With his debut novel, I’ll Never Get Out of this World Alive, Steve Earle extends the creative renewal that has seen him rise from the ash heap of heroin addiction. Now clean for 16 years since his incarceration, the renowned singer-songwriter hasn’t composed the typical “write what you know” fictionalized memoir, but has conjured a spiritual parable of redemption featuring the ghost of Hank Williams, the fictionalized doctor who treated him, an avenging priest and a young Mexican immigrant who develops miraculous healing powers. The multilayered novel takes place in Earle’s native San Antonio, when President Kennedy makes his fatal trip to the Lone Star state.
How does it feel to add published novelist to your resume?
I’m really proud of the novel. It’s better than I possibly could have hoped for. I worked on it a long time, and I was determined to finish it. It’s sort of like the stages of dealing with death [laughs]. It’s a lot longer than a song; it took up a lot more of my life. And there were so many stops and starts because of my day job. Then there were three or four revelations along the way—good things, breakthroughs—that caused me to backtrack and rewrite almost everything. So I was terrified that it would be horribly disjointed, but I had a good editor who guided me through that process of making it cohesive.
What took so long?
There was a month in Barcelona six or seven years ago where a lot got done. I had a friend’s apartment, and it was a great place to write, because I don’t understand Catalan or Spanish enough to distract me. And then there were a couple of periods in New York where I joined the Writers’ Room downtown to go there to work. I sat down and tried to finish it right before the Townes record came out , and didn’t quite make it. I got to the top of a hill and saw another hill, so I had to delay publication one more time. After Townes was out and I did the tour, I basically finished the novel right here in my apartment in New York City about three or four months ago.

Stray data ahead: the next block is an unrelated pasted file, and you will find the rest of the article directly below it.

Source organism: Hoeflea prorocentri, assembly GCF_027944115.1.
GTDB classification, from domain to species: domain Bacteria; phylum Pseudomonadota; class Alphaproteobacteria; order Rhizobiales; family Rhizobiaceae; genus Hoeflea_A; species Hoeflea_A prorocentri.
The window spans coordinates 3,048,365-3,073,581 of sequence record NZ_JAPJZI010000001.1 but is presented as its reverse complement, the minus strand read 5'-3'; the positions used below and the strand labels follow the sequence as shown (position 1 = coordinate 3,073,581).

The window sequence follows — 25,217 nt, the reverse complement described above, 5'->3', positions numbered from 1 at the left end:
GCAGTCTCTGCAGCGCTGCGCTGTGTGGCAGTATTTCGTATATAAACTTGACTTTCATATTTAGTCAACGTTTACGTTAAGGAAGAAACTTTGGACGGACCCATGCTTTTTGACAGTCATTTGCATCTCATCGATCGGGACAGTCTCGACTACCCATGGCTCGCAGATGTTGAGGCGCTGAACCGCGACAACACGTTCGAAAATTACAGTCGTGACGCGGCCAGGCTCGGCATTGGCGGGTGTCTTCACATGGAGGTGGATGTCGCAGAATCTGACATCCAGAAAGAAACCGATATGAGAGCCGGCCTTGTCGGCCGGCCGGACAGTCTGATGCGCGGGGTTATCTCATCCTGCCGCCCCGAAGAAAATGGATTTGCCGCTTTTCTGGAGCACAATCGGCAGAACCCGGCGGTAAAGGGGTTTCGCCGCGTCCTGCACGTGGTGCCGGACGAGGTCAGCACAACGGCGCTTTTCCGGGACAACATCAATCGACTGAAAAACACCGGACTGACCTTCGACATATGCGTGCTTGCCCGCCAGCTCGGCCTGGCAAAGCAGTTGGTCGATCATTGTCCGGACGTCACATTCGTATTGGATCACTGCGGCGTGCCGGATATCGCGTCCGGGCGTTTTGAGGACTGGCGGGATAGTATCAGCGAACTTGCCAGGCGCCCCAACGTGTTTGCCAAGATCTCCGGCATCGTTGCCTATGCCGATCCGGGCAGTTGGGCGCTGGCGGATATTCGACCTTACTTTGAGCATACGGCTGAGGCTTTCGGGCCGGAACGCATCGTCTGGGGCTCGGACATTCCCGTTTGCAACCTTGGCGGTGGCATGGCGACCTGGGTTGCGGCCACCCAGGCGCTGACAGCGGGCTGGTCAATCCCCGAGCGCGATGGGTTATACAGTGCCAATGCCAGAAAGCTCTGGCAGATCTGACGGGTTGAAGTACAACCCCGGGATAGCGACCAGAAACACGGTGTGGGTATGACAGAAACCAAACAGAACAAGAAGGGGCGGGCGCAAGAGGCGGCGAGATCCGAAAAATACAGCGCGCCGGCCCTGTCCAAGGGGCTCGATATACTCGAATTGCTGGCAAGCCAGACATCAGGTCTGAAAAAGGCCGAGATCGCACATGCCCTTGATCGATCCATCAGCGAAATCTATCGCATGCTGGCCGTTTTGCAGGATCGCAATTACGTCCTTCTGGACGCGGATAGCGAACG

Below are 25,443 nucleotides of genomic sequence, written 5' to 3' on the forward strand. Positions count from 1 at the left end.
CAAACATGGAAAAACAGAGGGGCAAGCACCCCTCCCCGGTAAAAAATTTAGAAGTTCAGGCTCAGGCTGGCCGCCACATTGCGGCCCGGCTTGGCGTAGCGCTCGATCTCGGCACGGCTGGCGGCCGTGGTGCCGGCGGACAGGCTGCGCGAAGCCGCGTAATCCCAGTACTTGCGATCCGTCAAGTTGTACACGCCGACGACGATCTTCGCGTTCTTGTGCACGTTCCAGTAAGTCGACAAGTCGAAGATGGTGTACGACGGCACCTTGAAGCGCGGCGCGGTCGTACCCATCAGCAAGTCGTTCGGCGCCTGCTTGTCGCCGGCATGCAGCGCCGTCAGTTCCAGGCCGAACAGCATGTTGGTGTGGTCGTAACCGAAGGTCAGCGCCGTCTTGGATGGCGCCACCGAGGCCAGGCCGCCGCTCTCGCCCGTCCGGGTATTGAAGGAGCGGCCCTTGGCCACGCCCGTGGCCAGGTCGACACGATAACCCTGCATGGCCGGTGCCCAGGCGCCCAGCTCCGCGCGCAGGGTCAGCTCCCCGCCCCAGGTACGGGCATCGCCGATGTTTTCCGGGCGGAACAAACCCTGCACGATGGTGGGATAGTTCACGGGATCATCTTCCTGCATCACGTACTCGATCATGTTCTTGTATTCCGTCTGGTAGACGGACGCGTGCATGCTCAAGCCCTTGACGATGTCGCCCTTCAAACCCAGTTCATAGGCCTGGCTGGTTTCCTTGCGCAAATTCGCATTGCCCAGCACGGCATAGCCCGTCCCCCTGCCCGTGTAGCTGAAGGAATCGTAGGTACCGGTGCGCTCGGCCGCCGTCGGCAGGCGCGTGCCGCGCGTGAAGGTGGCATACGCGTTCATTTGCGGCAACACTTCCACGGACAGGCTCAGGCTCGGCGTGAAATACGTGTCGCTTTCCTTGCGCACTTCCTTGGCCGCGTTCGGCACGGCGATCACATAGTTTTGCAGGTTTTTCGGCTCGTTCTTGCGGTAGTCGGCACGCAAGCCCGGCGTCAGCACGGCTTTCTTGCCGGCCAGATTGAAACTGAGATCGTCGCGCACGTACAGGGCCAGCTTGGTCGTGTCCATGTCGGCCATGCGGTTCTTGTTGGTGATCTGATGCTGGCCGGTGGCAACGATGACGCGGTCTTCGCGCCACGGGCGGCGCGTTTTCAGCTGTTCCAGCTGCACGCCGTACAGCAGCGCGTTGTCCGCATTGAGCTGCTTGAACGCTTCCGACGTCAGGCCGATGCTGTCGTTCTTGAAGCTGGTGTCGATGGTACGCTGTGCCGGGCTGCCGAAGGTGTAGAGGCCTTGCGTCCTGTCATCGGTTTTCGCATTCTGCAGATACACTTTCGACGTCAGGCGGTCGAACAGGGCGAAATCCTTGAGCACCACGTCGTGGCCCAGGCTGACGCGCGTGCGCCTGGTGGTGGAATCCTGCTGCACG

Will this novel surprise readers who might expect more of your life in it?
Never would I suck material out of myself like that. Patti Smith just won a National Book Award for her memoir, and it’s a perfectly legitimate form. For some people, it’s what they do best. For me it’s just a waste of material. But I am from San Antonio, Texas. And I was at San Antonio International when Kennedy landed the day before he got assassinated. My father was an air traffic controller and he called my mother and said take the kids out of school and bring them. It’s an eyewitness account to the best of my 50-year recollection. So it is writing what I know, but it’s fiction.
The drug episodes seem to reflect some personal experience.
Those parts with Doc detoxing are very, very realistic. Realistic to the point that it was really hard to write and even hard for me to re-read during the editing process.
Do your various creative pursuits complement each other?
As late as I started, I don’t ever expect to be as good a prose writer as I am a songwriter. But I still find it necessary to do it for me. I’d gone through a four-and-a-half year, drug-induced writer’s block, and the idea of stretching out, getting out of my comfort zone, was a form of therapy. And I think my new songs on the record I’m about to release [titled the same as the novel, but otherwise unrelated] are a lot better because they were written during the time I was writing this novel. I was running full bore, with every literary muscle that I possess going full blast. Even acting [The Wire, Treme], I’m never going to be a great actor, but I think I’m a better musical performer because of my acting on film.
What’s the next step?
I came so close to not being here that I really believe I must have been spared for something. But I’m no longer arrogant enough to believe that I’m necessarily going to know what it is. So I just try to suit up and show up every day, ready for whatever presents itself.